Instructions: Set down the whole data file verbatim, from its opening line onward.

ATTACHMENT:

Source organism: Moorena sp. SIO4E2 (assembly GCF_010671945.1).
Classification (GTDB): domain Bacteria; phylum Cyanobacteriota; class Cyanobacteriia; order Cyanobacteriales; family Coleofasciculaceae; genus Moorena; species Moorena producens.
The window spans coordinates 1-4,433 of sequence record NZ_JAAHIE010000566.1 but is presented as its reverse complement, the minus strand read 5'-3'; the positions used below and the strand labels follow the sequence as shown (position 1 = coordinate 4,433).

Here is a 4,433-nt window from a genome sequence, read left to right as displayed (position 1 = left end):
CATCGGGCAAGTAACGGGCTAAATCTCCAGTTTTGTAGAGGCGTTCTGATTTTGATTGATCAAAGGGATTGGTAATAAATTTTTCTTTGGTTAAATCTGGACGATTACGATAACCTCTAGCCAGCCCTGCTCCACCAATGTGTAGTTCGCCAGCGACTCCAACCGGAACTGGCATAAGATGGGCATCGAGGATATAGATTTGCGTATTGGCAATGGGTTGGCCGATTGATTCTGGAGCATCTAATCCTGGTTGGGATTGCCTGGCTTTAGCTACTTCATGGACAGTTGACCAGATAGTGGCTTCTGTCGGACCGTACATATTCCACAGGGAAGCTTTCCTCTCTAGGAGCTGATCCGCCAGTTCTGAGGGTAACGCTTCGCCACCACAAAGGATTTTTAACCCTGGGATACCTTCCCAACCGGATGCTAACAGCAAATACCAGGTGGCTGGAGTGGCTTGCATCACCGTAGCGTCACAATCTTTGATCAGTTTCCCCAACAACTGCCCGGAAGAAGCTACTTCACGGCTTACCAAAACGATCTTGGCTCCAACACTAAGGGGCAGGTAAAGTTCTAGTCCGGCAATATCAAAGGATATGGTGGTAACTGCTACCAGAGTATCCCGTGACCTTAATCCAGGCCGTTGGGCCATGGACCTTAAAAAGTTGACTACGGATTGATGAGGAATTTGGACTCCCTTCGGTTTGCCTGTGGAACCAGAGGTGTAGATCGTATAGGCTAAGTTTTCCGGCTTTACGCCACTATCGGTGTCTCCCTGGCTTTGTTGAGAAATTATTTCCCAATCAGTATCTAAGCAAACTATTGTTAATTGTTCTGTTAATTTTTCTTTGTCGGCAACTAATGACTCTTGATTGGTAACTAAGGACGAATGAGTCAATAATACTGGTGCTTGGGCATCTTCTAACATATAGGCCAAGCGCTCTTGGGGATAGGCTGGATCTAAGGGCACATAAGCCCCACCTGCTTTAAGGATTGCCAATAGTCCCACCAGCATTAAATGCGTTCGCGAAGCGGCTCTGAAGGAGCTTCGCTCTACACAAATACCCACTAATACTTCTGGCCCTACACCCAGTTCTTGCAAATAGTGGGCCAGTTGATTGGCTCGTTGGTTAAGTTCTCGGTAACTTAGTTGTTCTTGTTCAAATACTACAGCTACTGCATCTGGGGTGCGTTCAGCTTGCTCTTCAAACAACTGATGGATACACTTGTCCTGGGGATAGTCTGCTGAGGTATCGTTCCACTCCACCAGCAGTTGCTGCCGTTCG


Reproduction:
Source organism: Moorena sp. SIO4E2 (assembly GCF_010671945.1).
Classification (GTDB): domain Bacteria; phylum Cyanobacteriota; class Cyanobacteriia; order Cyanobacteriales; family Coleofasciculaceae; genus Moorena; species Moorena producens.
The window spans coordinates 1-4,433 of sequence record NZ_JAAHIE010000566.1 but is presented as its reverse complement, the minus strand read 5'-3'; the positions used below and the strand labels follow the sequence as shown (position 1 = coordinate 4,433).

Here is a 4,433-nt window from a genome sequence, read left to right as displayed (position 1 = left end):
CATCGGGCAAGTAACGGGCTAAATCTCCAGTTTTGTAGAGGCGTTCTGATTTTGATTGATCAAAGGGATTGGTAATAAATTTTTCTTTGGTTAAATCTGGACGATTACGATAACCTCTAGCCAGCCCTGCTCCACCAATGTGTAGTTCGCCAGCGACTCCAACCGGAACTGGCATAAGATGGGCATCGAGGATATAGATTTGCGTATTGGCAATGGGTTGGCCGATTGATTCTGGAGCATCTAATCCTGGTTGGGATTGCCTGGCTTTAGCTACTTCATGGACAGTTGACCAGATAGTGGCTTCTGTCGGACCGTACATATTCCACAGGGAAGCTTTCCTCTCTAGGAGCTGATCCGCCAGTTCTGAGGGTAACGCTTCGCCACCACAAAGGATTTTTAACCCTGGGATACCTTCCCAACCGGATGCTAACAGCAAATACCAGGTGGCTGGAGTGGCTTGCATCACCGTAGCGTCACAATCTTTGATCAGTTTCCCCAACAACTGCCCGGAAGAAGCTACTTCACGGCTTACCAAAACGATCTTGGCTCCAACACTAAGGGGCAGGTAAAGTTCTAGTCCGGCAATATCAAAGGATATGGTGGTAACTGCTACCAGAGTATCCCGTGACCTTAATCCAGGCCGTTGGGCCATGGACCTTAAAAAGTTGACTACGGATTGATGAGGAATTTGGACTCCCTTCGGTTTGCCTGTGGAACCAGAGGTGTAGATCGTATAGGCTAAGTTTTCCGGCTTTACGCCACTATCGGTGTCTCCCTGGCTTTGTTGAGAAATTATTTCCCAATCAGTATCTAAGCAAACTATTGTTAATTGTTCTGTTAATTTTTCTTTGTCGGCAACTAATGACTCTTGATTGGTAACTAAGGACGAATGAGTCAATAATACTGGTGCTTGGGCATCTTCTAACATATAGGCCAAGCGCTCTTGGGGATAGGCTGGATCTAAGGGCACATAAGCCCCACCTGCTTTAAGGATTGCCAATAGTCCCACCAGCATTAAATGCGTTCGCGAAGCGGCTCTGAAGGAGCTTCGCTCTACACAAATACCCACTAATACTTCTGGCCCTACACCCAGTTCTTGCAAATAGTGGGCCAGTTGATTGGCTCGTTGGTTAAGTTCTCGGTAACTTAGTTGTTCTTGTTCAAATACTACAGCTACTGCATCTGGGGTGCGTTCAGCTTGCTCTTCAAACAACTGATGGATACACTTGTCCTGGGGATAGTCTGCTGAGGTATCGTTCCACTCCACCAGCAGTTGCTGCCGTTCG